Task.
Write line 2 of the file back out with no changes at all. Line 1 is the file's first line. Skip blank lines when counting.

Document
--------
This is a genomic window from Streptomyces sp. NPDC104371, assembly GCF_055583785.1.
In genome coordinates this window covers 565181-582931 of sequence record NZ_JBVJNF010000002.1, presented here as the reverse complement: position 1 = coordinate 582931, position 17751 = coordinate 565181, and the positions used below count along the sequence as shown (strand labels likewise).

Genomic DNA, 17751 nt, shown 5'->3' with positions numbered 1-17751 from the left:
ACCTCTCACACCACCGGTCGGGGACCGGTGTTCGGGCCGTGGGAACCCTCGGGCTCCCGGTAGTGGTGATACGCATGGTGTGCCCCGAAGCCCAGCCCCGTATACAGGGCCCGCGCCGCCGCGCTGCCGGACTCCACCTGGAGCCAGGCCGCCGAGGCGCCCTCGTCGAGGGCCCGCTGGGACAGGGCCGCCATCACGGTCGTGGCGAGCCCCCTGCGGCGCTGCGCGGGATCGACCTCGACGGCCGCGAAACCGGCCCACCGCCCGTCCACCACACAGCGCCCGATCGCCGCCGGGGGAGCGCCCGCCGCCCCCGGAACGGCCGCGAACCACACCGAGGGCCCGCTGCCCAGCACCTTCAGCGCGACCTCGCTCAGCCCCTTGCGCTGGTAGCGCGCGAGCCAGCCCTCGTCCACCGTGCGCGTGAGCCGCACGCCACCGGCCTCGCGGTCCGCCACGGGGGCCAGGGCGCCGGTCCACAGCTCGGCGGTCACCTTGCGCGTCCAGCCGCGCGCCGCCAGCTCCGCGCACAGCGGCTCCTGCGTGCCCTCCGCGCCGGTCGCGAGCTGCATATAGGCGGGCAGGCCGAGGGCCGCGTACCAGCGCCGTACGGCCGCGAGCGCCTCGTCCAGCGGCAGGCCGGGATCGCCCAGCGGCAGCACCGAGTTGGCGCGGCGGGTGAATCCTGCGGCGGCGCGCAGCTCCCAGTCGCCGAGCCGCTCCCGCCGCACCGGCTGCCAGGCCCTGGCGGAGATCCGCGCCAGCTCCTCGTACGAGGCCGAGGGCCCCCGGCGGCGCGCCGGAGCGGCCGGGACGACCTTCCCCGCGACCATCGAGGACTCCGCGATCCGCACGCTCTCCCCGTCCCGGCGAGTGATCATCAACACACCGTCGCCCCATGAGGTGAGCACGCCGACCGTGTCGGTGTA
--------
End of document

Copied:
In genome coordinates this window covers 565181-582931 of sequence record NZ_JBVJNF010000002.1, presented here as the reverse complement: position 1 = coordinate 582931, position 17751 = coordinate 565181, and the positions used below count along the sequence as shown (strand labels likewise).